So, last Thursday we lost one of our chickens.
Wait, back up, let’s start a little earlier.
A little over a year ago, we got chickens for our backyard.
The reasons were complicated, partly about finding a source of fresh eggs (which I had recently experienced courtesy of the Havstad farm), and partially about having some unusual pets—and by the way, it turns out that they make wonderful pets. We began with three adorable chicks, two sexed Buff Orpingtons and one Rhode Island Red that, as I recall, the experienced chicken breeder believed was almost surely a female. Well, and as we discovered and the nice man from animal control confirmed, that prediction came out false. Exit Ares the Rooster.
Our sweet hens Morgaine and Concordia grew up to be very sweet chickens. And there were cuddles and many delicious eggs and so on. Then this July, we had a house/dog/chicken-sitter (for whom I left very simple instructions), and during his watch, poor Concordia was hurried off this mortal coil by Eliza, our trained killer greyhound. Mistakes happen; it could have happened to anybody. (Really, it was an inevitable result of poor coop design and yard security protocols.) Exit sweet Concordia.
Okay, this is getting depressing. All of this is prolegomena to the fact that we recently bought four new chickens, to help cheer up a mournful Morgaine and fill our out flock. (Actually, rather than cheering her up, I think they brought in a cold that has had her sick for the last week and a half, but that’s neither here nor there.) We got another Buff Orpington, two Ameraucanas, and a Polish chicken.
The Polish was sort of an impulse buy, since she isn’t any good for eggs, nor are we planning to get into showing our fancy chickens. But she was growing on us, goofy and ditzy little thing. That ridiculous hairdo makes it hard for her to see anything. She makes this ridiculous little peeping sound. We call her “Zazzles.”
So, last Thursday we lost one of our chickens.
Zazzles, to be specific.
We came home from work at about 4:30 in the afternoon, and counted our chickens (no puns, please), and found her missing. Turns out, the lawn guys had left the gate to the side yard open, allowing her to escape. Surprising everyone, Zazzles of all the chicken, had flown the coop.
We scoured the neighborhood. We crawled through the neighbors’ bushes until we made them uncomfortable enough to ask us what was going on. We texted our friends down the street and had their whole mess of kids out searching for poor, lost Zazzles—their middle child, the animal whisperer, was climbing neighbor’s fences in search of her. Our friend Julie, who we were going to our Very Important Affair with came over early, with hair still wet, to help us look. I went to Kinko’s (er, FedEx Office) and made a “Lost Chicken” sign to hand out and post around the neighborhood.
This went on for a couple of hours, becoming progressively more hopeless (but a big thank you to the neighbor who called to tell us that Zazzles was almost assuredly dead by now). Finally, getting close to the wire on our Important Affair, we headed to the car intending to drive downtown, without time to clean up or change, just sweaty and tired and coming down from an adrenal rush. But as we got to the car, Sabrina’s phone rang: “I’ve seen your chicken,” the caller said, and gave us an intersection to head for (several streets away). We tore off to the spot, hopped out of the car, and took off down the street, crouched low, in chicken-hunting mode.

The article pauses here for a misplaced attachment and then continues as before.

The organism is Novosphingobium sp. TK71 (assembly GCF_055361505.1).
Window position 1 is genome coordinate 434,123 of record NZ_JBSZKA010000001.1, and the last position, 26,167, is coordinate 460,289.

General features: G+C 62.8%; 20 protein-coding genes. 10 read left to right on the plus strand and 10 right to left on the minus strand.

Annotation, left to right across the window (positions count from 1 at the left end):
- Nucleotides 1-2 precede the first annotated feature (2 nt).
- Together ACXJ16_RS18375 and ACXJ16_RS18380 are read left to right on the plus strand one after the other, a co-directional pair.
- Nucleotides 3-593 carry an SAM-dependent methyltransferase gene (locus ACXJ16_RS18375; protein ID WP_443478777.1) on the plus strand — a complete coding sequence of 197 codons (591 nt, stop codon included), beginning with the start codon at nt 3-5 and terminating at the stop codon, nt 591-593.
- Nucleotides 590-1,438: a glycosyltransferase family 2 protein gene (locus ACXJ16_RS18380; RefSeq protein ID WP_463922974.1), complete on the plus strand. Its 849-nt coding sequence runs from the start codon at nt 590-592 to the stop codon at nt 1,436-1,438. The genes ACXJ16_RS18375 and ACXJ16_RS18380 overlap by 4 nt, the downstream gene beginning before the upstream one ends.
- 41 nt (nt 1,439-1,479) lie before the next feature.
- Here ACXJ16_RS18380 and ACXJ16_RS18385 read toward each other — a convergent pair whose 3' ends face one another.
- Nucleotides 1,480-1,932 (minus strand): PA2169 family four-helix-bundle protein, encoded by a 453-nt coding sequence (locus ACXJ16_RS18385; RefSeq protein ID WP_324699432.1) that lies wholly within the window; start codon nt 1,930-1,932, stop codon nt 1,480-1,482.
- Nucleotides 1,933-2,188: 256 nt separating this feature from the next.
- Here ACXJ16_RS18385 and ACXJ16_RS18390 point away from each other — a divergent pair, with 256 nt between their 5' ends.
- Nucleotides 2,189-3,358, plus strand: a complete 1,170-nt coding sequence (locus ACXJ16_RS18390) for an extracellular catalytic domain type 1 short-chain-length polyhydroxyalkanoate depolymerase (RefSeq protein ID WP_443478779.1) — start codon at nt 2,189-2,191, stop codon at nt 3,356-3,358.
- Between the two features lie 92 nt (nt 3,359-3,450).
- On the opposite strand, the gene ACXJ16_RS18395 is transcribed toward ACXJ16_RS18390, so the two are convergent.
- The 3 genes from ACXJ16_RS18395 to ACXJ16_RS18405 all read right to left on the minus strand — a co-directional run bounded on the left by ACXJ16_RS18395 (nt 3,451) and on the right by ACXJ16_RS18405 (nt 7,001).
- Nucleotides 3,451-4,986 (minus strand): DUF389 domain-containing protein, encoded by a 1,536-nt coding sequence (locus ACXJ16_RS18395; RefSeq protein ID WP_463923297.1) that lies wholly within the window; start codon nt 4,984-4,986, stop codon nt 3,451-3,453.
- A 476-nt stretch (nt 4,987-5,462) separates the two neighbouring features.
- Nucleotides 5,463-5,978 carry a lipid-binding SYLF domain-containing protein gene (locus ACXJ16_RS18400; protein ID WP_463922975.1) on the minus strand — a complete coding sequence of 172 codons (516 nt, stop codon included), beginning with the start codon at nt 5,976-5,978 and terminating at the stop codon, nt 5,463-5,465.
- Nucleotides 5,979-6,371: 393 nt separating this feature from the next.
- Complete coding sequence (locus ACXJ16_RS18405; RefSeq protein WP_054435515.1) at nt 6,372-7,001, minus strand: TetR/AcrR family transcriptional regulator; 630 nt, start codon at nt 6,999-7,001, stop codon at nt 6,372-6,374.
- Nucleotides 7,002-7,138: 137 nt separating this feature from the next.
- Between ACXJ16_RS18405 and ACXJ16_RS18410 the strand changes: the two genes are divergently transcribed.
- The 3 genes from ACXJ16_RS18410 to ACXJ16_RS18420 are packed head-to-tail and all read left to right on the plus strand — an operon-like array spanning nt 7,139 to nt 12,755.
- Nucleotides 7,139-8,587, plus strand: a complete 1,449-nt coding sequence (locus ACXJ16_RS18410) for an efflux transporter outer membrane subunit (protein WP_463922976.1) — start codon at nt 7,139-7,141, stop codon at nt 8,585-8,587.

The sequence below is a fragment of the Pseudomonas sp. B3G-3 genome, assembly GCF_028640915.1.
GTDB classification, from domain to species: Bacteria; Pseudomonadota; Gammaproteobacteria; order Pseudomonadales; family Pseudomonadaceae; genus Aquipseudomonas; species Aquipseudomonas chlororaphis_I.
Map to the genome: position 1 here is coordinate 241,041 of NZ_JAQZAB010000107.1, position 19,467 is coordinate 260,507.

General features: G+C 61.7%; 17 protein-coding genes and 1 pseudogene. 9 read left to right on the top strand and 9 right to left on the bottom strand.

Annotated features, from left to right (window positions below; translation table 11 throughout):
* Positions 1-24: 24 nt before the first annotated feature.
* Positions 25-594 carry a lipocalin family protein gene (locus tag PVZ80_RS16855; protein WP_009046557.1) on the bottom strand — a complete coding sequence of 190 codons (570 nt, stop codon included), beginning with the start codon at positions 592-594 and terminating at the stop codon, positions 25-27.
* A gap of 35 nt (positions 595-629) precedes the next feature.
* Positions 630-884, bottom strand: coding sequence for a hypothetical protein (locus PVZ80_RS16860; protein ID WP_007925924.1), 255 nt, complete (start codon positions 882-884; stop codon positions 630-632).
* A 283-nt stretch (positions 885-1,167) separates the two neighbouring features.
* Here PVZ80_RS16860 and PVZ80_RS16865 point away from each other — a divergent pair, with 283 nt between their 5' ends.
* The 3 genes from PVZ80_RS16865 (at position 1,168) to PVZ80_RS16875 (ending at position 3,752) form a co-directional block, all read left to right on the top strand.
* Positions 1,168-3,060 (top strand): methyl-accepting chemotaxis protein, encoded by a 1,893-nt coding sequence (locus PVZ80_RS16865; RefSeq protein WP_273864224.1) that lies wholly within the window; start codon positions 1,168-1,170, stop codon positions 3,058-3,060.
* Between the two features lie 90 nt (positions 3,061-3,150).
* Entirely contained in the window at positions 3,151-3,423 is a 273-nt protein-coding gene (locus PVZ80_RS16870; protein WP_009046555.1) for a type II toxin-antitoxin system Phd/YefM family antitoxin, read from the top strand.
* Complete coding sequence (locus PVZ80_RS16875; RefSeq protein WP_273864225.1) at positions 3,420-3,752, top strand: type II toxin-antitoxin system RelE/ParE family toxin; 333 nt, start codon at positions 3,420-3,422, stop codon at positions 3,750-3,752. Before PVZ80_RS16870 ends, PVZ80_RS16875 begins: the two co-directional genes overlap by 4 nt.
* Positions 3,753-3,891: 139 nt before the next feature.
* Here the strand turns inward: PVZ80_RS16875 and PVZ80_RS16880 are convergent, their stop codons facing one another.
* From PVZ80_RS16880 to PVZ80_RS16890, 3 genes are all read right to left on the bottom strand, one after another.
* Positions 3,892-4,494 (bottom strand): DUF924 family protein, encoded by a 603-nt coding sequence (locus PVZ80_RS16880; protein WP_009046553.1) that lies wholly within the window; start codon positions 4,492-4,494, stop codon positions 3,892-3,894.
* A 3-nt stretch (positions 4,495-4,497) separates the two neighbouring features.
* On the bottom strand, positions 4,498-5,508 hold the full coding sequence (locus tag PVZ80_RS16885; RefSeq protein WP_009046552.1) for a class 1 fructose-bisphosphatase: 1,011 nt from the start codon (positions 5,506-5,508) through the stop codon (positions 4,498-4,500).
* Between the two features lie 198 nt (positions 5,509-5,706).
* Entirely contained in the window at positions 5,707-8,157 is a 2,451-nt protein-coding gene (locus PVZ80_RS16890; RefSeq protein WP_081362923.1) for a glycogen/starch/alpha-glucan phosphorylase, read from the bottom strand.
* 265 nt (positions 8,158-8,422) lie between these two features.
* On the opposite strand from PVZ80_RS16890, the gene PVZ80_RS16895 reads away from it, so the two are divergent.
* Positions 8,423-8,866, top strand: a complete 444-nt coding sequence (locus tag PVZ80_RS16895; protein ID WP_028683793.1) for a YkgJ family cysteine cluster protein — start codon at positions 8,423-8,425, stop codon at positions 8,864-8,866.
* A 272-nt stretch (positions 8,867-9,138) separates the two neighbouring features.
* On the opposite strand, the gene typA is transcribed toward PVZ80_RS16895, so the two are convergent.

Suddenly, a car came tearing around from the intersection down the block, a window roles down, and a man yelled, “What are you looking for?” It was our friend Mystic Chaos, spotting us on his way home from work! He pulled over, hopped out of the car, and joined the search party. (He assumed we were on the hunt for a loose greyhound, but when he found out it was chickens, he was still in to help out.) We took off in different directions, Scooby-Doo fashion. I headed towards the yard of the corner house, and I spotted a flash of movement, and then some feathers, and my heart jumped into my throat. Then out of the bushes rushed a chicken. But… not our chicken? Some other chicken?
The chicken ran right up to me, and looked up at me, so I picked it up. It was a very friendly, sweet chicken, clearly quite healthy and well taken care of.
I called to Sabrina and the others, and we met back up, Sabrina’s and Julie’s quizzical looks matching my own. MC was quite puzzled to learn that though we had caught a chicken, it was not the chicken we were looking for. Just then, a second chicken charged from the bushes, clearly the pal of this wrong chicken. She was much less tractable than the first, and it took the four of us in some concerted effort to (a) keep the chicken from crossing the road and (b) catch it.
So, here we are with two wrong chickens. (And about this time, Julie discovers that we actually know MC, and he’s not just some extremely helpful stranger.) What is going on? Has the Universe seen fit to repay our loss with interest? Have the lawn guys, after several angry phone calls from Sabrina, attempted to surreptitiously assuage us with replacement chickens? Well, we’ve got no time to figure it out, so we put them in Julie’s car, drive them back to our house, drop them in the back yard, put out food and water, and head off to our event, where we are only on time thanks to good luck and reckless driving.